It transpires this is because the planet is now under the management of the universe’s most notorious mobility-challenged aliens, who have used an evil confluence of phone cubicles and hair driers to convert Earthmen into their PVC-clad slaves, the better to pursue their plan to extract the metallic core of the Earth (located just under Luton, apparently). Naturally Dr Who and his friends join up with the local resistance (principally Andrew Keir and Ray Brooks) to put a stop to this.

There’s no getting around this: there is an awful lot in Daleks’ Invasion Earth 2150AD that’s practically crying out to be mercilessly mocked. The costume designs are frankly disastrous (the options are either 50s working class chic or head-to-toe PVC), the up-tempo jazz soundtrack borders on the inappropriate, there’s the whole issue of the product placement, there’s the question of how the Daleks managed to conquer the world when their ray guns appear to have an effective range of about fifteen feet, and so on.

In short, it’s all very, very camp, and outside the context of the wider TV series it comes across as silly, bordering on the outright ridiculous. Certainly, when compared to the TV version of this story, all the grimness and sharp edges of the story have vanished, its occasionally-nightmarish atmosphere completely dispelled. The much higher production values of the movie don’t really work in the story’s favour, much reducing its rawness and darkness.

Having said all that… this movie is still a tremendous amount of fun. The Daleks look fabulous, better than they ever did on TV until the 80s at least, and there’s Peter Cushing giving us his take on the Doctor, too. Given that Cushing took the role partly because he wanted to shake off his image as the horror man (shades of William Hartnell!), it’s not really surprising that his performance here is much more mannered than usual: he’s putting on a rather affected voice and acting older (he was 52 when this film was made). I’ve heard his Doctor described as a doddery old gent, but if so he’s no worse than the first Doctor of the TV show. There’s steel here, too, when it’s called for, and also a very charming mercuriality that Hartnell himself could never quite manage.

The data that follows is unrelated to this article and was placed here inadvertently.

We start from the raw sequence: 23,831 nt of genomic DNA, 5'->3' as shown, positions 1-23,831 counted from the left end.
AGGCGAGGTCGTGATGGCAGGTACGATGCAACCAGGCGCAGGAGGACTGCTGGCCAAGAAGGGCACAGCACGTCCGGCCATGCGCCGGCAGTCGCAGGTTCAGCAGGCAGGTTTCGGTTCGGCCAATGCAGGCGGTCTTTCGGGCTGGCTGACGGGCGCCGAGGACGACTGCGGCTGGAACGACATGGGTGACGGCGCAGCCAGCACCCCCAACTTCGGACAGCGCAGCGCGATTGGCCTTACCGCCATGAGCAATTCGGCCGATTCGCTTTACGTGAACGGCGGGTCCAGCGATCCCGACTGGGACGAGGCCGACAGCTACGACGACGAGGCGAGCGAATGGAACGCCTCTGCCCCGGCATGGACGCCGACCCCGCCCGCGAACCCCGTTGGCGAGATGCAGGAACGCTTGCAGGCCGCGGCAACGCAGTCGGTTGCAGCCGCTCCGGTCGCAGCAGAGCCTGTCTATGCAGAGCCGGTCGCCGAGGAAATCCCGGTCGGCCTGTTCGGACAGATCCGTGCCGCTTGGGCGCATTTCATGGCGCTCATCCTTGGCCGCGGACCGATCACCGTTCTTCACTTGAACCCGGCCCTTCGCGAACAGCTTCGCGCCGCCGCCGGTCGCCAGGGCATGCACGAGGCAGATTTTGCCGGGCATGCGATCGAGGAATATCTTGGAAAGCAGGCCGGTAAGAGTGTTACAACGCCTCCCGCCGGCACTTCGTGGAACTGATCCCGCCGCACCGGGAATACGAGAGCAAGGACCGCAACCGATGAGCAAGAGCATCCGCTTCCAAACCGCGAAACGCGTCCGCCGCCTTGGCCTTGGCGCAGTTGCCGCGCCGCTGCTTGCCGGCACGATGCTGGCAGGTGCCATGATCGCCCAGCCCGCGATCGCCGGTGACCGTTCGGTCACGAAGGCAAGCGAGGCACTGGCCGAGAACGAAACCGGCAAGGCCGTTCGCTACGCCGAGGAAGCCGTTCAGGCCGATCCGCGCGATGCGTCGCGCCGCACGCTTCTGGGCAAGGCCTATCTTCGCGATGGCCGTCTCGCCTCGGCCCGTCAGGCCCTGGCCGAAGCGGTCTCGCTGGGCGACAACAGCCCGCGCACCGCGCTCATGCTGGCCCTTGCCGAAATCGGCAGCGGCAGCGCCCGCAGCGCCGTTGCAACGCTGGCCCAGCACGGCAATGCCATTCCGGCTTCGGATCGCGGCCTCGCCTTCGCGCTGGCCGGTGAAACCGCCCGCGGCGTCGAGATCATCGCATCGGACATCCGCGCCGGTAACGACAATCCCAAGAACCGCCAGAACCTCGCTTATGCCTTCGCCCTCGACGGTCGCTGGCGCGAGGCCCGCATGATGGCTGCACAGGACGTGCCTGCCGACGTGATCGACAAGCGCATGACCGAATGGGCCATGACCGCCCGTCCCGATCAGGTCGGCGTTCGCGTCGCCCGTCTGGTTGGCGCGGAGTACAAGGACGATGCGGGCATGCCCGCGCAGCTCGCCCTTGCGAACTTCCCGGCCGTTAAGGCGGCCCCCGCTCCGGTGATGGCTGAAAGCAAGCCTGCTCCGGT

Even when the film is being monumentally silly, it still entertains. Bernard Cribbins plays most of it fairly straight, but he does get the chance to participate in the awesome food machine sequence. Andrew Keir (who played a surrogate Cushing for Hammer a couple of times, as well as a brilliant Quatermass) appears to think he’s in a serious drama, but still doesn’t come across as ridiculous for doing so.

And it is still fundamentally classic Doctor Who in terms of its imagery, its structure and its plot: there is good versus evil, the merest dash of moral ambiguity, the triumph of wisdom over brute force, and an overwhelming faith in the power of kindness, decency and silliness as a defence against the horrors of the world. I’ll buy that and call it Doctor Who, any day of the week. Peter Cushing was apparently always grateful to have been involved with the world of Doctor Who, even in such a peripheral way. I hope we have finally reached a point where everyone who cares about Doctor Who can be proud of – and indeed celebrate – the fact that we can count an actor as great as Peter Cushing amongst our Doctors.